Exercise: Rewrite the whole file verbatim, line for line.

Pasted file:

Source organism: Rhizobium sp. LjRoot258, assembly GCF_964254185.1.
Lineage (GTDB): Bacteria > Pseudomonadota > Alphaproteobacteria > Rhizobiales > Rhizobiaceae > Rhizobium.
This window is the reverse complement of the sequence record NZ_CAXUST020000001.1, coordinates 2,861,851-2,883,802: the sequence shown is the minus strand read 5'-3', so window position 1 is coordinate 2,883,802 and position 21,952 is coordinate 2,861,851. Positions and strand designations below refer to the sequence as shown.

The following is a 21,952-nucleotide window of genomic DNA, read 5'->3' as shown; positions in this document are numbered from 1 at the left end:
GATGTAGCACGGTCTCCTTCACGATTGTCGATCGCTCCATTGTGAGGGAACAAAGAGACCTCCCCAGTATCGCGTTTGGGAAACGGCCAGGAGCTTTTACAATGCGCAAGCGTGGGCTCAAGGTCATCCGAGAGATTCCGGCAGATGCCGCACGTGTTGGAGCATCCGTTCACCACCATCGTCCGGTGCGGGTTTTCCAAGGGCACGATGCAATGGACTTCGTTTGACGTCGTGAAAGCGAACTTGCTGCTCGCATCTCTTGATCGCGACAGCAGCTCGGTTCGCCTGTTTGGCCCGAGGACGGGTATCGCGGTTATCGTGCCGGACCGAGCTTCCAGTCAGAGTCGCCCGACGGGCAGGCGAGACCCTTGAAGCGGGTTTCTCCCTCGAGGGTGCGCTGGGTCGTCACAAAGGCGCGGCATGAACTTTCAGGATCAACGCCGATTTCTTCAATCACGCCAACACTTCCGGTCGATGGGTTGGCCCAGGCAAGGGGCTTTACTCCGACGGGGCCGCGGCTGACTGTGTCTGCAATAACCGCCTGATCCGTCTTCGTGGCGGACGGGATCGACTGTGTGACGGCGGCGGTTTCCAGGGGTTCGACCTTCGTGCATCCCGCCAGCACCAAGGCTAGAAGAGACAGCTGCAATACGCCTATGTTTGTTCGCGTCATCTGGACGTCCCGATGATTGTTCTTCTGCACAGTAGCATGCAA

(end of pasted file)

Source organism: Rhizobium sp. LjRoot258, assembly GCF_964254185.1.
Lineage (GTDB): Bacteria > Pseudomonadota > Alphaproteobacteria > Rhizobiales > Rhizobiaceae > Rhizobium.
This window is the reverse complement of the sequence record NZ_CAXUST020000001.1, coordinates 2,861,851-2,883,802: the sequence shown is the minus strand read 5'-3', so window position 1 is coordinate 2,883,802 and position 21,952 is coordinate 2,861,851. Positions and strand designations below refer to the sequence as shown.

The following is a 21,952-nucleotide window of genomic DNA, read 5'->3' as shown; positions in this document are numbered from 1 at the left end:
GATGTAGCACGGTCTCCTTCACGATTGTCGATCGCTCCATTGTGAGGGAACAAAGAGACCTCCCCAGTATCGCGTTTGGGAAACGGCCAGGAGCTTTTACAATGCGCAAGCGTGGGCTCAAGGTCATCCGAGAGATTCCGGCAGATGCCGCACGTGTTGGAGCATCCGTTCACCACCATCGTCCGGTGCGGGTTTTCCAAGGGCACGATGCAATGGACTTCGTTTGACGTCGTGAAAGCGAACTTGCTGCTCGCATCTCTTGATCGCGACAGCAGCTCGGTTCGCCTGTTTGGCCCGAGGACGGGTATCGCGGTTATCGTGCCGGACCGAGCTTCCAGTCAGAGTCGCCCGACGGGCAGGCGAGACCCTTGAAGCGGGTTTCTCCCTCGAGGGTGCGCTGGGTCGTCACAAAGGCGCGGCATGAACTTTCAGGATCAACGCCGATTTCTTCAATCACGCCAACACTTCCGGTCGATGGGTTGGCCCAGGCAAGGGGCTTTACTCCGACGGGGCCGCGGCTGACTGTGTCTGCAATAACCGCCTGATCCGTCTTCGTGGCGGACGGGATCGACTGTGTGACGGCGGCGGTTTCCAGGGGTTCGACCTTCGTGCATCCCGCCAGCACCAAGGCTAGAAGAGACAGCTGCAATACGCCTATGTTTGTTCGCGTCATCTGGACGTCCCGATGATTGTTCTTCTGCACAGTAGCATGCAA